30 July 2018
If one were to imagine the ideal financial supervision system of the future, it would probably look very different from what we have today. Financial institutions would report details of transactions to a central utility, from which regulators would be able to extract information in real time. They might monitor markets through multiple screens in futuristic control rooms, picking up systemic risks with the help of flashing lights and heat maps.
Data reporting requirements have increased dramatically since the 2007–2008 financial crisis, but central banks and regulators admit they cannot yet use this data to build an accurate picture of risk in the financial system. The evolution of regulatory technology, or regtech, might help deal with this problem – and some central banks are actively exploring opportunities – but there is a long way to go.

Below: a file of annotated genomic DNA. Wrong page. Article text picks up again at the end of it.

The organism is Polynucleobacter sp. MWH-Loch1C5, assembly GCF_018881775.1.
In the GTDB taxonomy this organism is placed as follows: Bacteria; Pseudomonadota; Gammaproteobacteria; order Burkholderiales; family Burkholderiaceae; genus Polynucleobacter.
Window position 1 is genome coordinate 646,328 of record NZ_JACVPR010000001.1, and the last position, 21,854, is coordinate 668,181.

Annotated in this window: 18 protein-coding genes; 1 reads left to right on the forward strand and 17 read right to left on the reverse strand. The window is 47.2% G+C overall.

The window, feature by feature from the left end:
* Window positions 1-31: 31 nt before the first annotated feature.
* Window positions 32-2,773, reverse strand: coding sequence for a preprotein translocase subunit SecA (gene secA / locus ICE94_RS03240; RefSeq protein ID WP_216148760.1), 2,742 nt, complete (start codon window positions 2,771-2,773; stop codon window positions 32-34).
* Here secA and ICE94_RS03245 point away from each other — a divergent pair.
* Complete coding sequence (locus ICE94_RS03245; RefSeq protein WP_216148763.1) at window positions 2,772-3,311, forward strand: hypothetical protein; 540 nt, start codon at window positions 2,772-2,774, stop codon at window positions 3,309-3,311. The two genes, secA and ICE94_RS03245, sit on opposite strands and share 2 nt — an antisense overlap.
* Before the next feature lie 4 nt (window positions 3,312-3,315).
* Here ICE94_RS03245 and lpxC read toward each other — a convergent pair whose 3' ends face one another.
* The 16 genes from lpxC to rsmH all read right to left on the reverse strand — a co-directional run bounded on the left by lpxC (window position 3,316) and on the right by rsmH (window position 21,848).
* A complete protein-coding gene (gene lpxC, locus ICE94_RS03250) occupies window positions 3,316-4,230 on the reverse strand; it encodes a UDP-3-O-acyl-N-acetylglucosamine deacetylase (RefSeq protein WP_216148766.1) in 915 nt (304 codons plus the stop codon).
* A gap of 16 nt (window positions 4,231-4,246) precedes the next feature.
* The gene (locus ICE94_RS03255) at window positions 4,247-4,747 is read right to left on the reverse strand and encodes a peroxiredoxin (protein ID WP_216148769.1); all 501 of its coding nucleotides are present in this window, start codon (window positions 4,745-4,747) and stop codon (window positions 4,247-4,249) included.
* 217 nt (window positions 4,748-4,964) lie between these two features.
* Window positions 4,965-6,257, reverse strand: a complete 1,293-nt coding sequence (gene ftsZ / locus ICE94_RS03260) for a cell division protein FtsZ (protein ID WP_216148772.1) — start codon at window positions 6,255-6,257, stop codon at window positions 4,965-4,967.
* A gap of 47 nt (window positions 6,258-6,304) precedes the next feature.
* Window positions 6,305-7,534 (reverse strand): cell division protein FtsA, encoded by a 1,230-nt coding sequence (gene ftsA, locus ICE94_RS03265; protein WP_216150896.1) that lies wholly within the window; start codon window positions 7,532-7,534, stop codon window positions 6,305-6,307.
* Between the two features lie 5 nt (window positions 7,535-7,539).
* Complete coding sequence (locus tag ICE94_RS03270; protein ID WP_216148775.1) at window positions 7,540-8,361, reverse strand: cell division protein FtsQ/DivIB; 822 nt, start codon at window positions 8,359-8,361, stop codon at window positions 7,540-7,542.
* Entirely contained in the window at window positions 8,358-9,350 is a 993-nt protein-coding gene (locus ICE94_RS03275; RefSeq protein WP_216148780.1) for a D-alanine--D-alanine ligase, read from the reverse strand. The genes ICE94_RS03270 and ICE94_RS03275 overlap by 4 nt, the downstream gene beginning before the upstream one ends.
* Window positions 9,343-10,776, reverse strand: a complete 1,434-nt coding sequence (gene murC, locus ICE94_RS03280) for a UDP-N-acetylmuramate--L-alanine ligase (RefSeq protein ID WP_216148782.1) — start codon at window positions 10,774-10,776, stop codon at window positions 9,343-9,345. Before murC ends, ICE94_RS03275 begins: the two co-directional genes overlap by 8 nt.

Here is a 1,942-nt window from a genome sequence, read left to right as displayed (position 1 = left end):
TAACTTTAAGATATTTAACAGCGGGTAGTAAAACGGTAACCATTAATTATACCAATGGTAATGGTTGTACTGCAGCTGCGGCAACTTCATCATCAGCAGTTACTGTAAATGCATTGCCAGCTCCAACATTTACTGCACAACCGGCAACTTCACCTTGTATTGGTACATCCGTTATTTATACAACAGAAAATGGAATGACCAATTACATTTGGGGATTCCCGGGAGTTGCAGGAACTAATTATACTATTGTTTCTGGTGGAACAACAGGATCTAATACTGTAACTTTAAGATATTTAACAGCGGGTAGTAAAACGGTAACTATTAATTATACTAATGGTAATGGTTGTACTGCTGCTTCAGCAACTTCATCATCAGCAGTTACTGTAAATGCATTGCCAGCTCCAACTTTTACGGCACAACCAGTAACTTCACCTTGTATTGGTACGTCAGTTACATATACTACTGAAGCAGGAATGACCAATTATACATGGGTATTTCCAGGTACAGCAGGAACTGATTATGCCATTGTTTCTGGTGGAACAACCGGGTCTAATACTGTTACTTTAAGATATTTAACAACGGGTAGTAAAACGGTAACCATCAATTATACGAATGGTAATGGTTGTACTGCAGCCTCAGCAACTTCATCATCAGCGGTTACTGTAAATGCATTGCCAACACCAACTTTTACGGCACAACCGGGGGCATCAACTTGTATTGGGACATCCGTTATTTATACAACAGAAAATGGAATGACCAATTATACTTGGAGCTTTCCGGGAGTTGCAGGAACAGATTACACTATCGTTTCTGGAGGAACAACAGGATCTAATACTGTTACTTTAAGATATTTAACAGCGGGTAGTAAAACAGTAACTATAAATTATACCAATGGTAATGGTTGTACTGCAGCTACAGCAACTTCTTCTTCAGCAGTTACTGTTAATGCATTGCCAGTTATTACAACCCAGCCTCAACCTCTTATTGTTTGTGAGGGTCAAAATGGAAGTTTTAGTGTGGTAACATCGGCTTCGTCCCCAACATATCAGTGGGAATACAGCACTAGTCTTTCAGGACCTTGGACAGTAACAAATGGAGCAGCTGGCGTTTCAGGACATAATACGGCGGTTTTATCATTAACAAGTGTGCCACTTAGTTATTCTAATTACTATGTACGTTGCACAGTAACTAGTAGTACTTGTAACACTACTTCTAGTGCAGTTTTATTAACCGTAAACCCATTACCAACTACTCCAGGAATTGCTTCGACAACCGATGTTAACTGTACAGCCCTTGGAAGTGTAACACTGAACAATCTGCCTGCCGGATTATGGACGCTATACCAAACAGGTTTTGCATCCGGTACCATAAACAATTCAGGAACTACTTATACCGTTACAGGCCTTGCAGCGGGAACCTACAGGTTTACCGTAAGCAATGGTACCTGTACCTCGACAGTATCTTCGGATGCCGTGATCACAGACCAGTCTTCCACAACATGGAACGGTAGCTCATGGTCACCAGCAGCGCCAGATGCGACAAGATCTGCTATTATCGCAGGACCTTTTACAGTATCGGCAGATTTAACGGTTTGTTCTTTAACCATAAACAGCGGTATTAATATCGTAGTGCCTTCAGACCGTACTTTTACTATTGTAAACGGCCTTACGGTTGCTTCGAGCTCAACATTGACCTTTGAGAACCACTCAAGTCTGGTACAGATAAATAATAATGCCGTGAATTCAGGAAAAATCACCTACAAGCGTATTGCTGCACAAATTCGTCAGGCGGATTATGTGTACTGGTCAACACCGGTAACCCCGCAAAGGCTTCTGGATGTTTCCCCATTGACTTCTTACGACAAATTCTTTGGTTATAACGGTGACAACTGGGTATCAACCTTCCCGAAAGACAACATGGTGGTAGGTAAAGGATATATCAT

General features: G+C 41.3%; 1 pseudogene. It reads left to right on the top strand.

“New regulations over the past decade have created a massive new pool of data that didn’t previously exist, so there is a major opportunity for central banks to use this data to obtain better insights and achieve better regulatory outcomes,” says Douglas Arner, professor of law at the University of Hong Kong.
Enthusiasm for exploring regtech varies across the central bank community, with some institutions already surveying and testing new approaches while others wait to see how the technology evolves. But the data challenge shows little sign of diminishing, with the likelihood of further reporting requirements being layered on top of existing ones... Click here to read the full article.
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